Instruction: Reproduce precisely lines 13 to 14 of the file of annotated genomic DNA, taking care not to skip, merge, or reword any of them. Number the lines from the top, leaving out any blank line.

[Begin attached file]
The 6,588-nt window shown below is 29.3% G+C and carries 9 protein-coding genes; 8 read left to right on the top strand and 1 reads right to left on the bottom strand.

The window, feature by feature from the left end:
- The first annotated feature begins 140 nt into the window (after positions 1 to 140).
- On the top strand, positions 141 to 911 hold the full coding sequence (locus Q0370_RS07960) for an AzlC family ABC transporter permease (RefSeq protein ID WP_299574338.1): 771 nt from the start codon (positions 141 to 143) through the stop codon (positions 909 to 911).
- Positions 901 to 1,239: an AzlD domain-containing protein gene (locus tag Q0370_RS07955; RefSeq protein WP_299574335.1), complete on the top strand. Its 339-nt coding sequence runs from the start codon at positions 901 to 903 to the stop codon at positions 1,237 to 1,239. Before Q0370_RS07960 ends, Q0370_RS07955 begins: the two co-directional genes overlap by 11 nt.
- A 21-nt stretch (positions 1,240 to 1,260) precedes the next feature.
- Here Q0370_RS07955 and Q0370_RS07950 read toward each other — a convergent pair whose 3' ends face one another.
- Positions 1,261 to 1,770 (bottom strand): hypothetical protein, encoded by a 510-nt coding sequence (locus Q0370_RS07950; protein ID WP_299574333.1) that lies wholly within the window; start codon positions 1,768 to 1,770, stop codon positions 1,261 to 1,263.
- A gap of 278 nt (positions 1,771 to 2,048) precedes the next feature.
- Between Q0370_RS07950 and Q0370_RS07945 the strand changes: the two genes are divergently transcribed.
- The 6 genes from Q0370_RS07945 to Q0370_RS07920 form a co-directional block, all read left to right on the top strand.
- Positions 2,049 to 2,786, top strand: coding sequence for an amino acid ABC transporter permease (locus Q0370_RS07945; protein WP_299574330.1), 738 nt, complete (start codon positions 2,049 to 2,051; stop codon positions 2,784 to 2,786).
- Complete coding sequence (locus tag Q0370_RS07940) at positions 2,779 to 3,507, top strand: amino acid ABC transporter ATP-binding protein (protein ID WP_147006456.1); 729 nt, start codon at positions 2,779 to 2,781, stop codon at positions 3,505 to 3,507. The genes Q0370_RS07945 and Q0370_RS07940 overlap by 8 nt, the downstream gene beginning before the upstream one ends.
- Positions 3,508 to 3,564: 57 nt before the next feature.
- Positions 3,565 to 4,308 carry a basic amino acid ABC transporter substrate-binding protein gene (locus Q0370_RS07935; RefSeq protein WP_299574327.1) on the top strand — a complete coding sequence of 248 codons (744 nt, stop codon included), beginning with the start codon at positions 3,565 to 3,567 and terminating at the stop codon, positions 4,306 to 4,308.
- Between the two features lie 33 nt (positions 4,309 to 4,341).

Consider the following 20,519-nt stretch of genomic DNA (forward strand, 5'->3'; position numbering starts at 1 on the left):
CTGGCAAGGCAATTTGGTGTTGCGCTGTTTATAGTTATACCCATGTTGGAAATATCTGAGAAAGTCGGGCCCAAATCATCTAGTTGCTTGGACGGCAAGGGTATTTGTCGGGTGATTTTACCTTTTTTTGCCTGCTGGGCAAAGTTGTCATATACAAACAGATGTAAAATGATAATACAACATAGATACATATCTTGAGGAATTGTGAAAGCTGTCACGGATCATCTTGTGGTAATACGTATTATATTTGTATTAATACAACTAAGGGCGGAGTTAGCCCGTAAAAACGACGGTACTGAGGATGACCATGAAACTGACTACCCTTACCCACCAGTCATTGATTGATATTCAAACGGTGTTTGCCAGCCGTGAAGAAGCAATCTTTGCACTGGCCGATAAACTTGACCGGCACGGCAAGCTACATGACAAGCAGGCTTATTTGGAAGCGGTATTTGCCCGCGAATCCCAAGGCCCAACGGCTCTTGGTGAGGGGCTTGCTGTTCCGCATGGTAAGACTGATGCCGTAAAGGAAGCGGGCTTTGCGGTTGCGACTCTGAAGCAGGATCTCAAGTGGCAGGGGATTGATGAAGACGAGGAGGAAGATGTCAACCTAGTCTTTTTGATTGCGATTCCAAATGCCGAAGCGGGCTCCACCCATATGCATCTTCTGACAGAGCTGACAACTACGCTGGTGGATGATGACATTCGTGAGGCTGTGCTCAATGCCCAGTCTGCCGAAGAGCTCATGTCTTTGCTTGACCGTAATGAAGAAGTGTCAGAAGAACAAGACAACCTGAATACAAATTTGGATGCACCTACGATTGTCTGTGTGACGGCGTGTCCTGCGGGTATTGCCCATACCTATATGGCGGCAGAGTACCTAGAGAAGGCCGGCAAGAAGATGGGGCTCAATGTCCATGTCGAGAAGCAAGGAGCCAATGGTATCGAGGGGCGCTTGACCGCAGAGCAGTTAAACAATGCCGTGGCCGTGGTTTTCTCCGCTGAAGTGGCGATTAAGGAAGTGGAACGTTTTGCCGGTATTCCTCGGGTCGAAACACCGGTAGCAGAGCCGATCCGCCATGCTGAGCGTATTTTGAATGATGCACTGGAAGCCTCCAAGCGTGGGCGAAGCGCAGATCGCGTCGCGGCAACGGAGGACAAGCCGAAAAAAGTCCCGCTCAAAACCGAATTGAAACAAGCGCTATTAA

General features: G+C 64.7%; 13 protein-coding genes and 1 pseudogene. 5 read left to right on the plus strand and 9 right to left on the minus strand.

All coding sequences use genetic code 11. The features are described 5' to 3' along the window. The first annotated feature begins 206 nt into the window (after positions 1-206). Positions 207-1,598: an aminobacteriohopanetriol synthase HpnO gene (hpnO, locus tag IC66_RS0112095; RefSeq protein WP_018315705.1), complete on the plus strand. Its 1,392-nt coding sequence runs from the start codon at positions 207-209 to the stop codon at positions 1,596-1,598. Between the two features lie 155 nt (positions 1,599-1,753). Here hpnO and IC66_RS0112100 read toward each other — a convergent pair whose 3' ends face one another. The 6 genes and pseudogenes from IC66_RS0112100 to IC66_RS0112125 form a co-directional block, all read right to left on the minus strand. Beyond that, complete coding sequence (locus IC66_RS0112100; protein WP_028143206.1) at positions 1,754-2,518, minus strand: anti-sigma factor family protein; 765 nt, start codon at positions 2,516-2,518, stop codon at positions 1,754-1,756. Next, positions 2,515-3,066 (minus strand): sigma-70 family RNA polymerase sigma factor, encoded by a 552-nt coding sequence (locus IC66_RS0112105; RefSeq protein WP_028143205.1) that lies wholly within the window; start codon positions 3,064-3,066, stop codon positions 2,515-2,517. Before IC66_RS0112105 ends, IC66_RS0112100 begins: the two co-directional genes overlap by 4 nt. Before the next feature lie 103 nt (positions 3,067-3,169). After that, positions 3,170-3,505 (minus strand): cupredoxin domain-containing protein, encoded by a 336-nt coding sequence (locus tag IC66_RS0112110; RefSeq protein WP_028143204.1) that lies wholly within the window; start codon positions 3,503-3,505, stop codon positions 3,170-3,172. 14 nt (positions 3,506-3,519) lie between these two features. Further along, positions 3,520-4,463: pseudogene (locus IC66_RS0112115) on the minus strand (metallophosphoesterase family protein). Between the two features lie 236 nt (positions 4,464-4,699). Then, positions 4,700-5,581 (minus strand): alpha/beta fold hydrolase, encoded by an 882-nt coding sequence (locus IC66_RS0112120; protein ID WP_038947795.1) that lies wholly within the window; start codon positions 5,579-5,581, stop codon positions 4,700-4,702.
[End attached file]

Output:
- Complete coding sequence (locus tag Q0370_RS07940) at positions 2,779 to 3,507, top strand: amino acid ABC transporter ATP-binding protein (protein ID WP_147006456.1); 729 nt, start codon at positions 2,779 to 2,781, stop codon at positions 3,505 to 3,507. The genes Q0370_RS07945 and Q0370_RS07940 overlap by 8 nt, the downstream gene beginning before the upstream one ends.
- Positions 3,508 to 3,564: 57 nt before the next feature.